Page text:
TED interviews Dr. Awab Alvi for Fellows Friday
Dr. Awab Alvi
Sharing an interview of Dr. Awab Alvi published on TEDBlog on Friday November 5th 2010.
For years, orthodontist Awab Alvi has been an outspoken political activist via his blog, Teeth Maestro. With the onset of disastrous flooding in his native Pakistan this July, Awab traveled to the front lines, delivering food and supplies to flood victims. Though the aftereffects of the floods have caused personal family tragedy, Awab’s fierce love for and faith in his country make him optimistic about the future.
Give us an update on your Pakistan flood relief efforts.
The group of off-roading enthusiasts with whom I was working, Offroad Pakistan, used our 4×4 vehicle experience to go deep into the regions of Sindh, to provide flood relief to the affected people. Since the start of the flooding disaster, we have done about ten flood relief expeditions — embarking on one almost every week since August — taking food and various flood relief items to people in need.
Our flood relief food hampers were proportioned to help sustain a family of five for about a week. In our effort we also have handed them essential clothes and toiletry items, since most had no possessions — their possessions all washed away in the floods.
I’m proud to note that our team has been able to raise a good amount of money. Online we raised about $30,000, while offline with friends and colleagues we were able to muster another $130,000 for our efforts. We have a little cash remaining on-hand, and are expecting to use it for a few more medical camps and food expeditions within the coming weeks.
Now that the floods have receded, what are the country’s major issues?
The NGOs, United Nations, and Pakistan’s army have done a spectacular job. Unfortunately, their impact is like a drop in the ocean, since the government is not stepping up to help the flood victims in any serious way. Rehabilitating the 5 million people needs a far more serious commitment by the Government of Pakistan then what we have so far.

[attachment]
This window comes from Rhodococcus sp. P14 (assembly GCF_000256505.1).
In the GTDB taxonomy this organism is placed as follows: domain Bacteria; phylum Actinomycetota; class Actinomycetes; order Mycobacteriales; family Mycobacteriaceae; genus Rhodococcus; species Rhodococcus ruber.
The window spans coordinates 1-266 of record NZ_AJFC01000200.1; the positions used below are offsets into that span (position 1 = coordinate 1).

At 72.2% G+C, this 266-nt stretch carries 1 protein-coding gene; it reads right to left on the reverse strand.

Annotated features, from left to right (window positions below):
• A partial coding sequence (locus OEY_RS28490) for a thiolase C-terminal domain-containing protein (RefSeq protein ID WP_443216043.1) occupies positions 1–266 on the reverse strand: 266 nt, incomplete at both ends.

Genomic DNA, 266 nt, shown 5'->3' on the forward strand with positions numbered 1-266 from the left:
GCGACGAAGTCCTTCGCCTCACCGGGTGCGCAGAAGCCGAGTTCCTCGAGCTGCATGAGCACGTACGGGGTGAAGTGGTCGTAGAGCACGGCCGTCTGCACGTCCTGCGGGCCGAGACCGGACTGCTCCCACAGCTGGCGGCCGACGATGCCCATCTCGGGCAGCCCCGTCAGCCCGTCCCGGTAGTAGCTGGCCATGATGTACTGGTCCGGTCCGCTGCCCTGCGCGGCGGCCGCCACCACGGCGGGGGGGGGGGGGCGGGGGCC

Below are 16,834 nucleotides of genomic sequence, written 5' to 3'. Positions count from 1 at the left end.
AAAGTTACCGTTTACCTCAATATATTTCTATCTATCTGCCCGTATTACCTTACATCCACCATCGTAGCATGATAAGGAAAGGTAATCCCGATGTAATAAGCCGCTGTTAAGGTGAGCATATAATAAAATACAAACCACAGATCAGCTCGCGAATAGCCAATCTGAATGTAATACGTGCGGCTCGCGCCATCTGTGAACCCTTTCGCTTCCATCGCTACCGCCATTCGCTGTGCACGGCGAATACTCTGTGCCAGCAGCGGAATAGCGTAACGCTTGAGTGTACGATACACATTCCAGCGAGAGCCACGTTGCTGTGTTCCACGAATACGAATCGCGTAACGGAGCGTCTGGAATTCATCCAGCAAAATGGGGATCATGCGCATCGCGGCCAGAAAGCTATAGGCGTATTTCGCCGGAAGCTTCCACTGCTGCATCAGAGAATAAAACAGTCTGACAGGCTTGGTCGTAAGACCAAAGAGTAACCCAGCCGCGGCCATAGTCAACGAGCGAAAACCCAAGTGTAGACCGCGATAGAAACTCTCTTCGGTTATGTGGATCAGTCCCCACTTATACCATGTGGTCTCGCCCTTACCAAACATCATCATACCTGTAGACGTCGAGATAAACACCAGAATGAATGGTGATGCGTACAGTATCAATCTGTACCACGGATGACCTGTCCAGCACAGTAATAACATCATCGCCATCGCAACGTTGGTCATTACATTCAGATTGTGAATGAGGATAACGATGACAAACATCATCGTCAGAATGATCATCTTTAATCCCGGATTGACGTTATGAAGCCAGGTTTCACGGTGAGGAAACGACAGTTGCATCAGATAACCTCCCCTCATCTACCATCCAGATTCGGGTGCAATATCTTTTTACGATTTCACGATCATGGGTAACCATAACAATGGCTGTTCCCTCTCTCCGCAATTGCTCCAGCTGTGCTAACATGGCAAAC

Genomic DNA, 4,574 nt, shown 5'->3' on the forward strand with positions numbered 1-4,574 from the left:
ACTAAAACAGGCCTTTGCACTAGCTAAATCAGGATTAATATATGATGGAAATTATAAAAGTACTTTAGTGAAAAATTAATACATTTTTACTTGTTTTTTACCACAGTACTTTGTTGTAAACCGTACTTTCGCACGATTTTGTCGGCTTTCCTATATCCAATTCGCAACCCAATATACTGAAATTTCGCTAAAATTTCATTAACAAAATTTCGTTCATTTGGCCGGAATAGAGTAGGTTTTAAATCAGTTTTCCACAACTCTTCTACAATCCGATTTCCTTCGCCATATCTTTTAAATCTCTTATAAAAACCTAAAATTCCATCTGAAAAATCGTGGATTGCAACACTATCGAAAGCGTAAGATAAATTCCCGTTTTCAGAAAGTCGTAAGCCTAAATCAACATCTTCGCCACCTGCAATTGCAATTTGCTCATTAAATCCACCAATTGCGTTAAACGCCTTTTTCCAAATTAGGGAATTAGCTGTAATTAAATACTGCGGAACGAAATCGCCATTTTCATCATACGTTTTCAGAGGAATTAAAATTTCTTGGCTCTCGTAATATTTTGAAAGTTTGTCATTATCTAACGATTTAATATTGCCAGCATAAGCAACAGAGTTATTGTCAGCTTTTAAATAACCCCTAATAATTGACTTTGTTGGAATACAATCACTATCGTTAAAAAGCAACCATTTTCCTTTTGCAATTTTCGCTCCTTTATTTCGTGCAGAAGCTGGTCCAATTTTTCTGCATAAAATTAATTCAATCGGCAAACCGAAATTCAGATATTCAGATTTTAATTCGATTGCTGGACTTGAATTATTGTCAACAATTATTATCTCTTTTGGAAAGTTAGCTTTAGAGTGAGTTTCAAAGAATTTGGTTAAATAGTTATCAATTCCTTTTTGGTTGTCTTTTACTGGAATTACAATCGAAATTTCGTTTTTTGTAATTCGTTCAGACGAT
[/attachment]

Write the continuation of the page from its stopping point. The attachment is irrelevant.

For example, the government recently handed out rehabilitation aid in the form of $1,000 debit cards. These poor illiterate people have never used a debit card, let alone operated an ATM machine to make a withdrawal. The problems were made worse, since there were no businesses in the vicinity that offered commodities on a credit card transaction. This issue let loose a huge chain of corruption across the board. The money was siphoned off by hoodwinkers who were taking bribes for issuing the debit cards. Another set of bribes were taken to help these illiterate people to obtain the PIN code, and then finally also for assisting them in operating the ATM. Reports have it that at each step of the way, people were coerced into paying these considerable “assistance fees.”
Rather than helping the poor at this time of suffering, the government functionaries have made it their business to mint money from this misery. They are stealing and selling relief coming into their areas, and hoarding large sums of financial aid coming into the region from various donor agencies. Quite simply, the government has not done its part in this massive crisis. These people were really poor to begin with, and sadly they’re even poorer now. I’m sad to say it, but we may have let our people down.
Ever since our flood relief efforts in Pakistan, there has been a general fear of some disease epidemic. There were reports of some incidents of cholera and malaria, but all seemingly were localized and controlled. Little did I know that a waterborne disease would take the life of my father-in-law. He contracted a rare form of meningitis from an amoeba called Naeglaria Fowleri, also known as the “brain-eating amoeba,” found in contaminated water. The disease kills with 100% morbidity rate, within a period of 48-72 hours from its onset. It quite possibly made its way into our household water streams after the disease and decay following the floods. At the age of 54, his death sent shockwaves through the family. Casual reports suggest that there has been a rise of this amoeba in the last few months, but no effort has been made to document and report these cases in the public domain. For now my first priority is to raise awareness, to help prevent others from contracting this disease. I plan to dig deeper to discover if there is a definite rise of such cases. If so, I will try and help stop this in its tracks.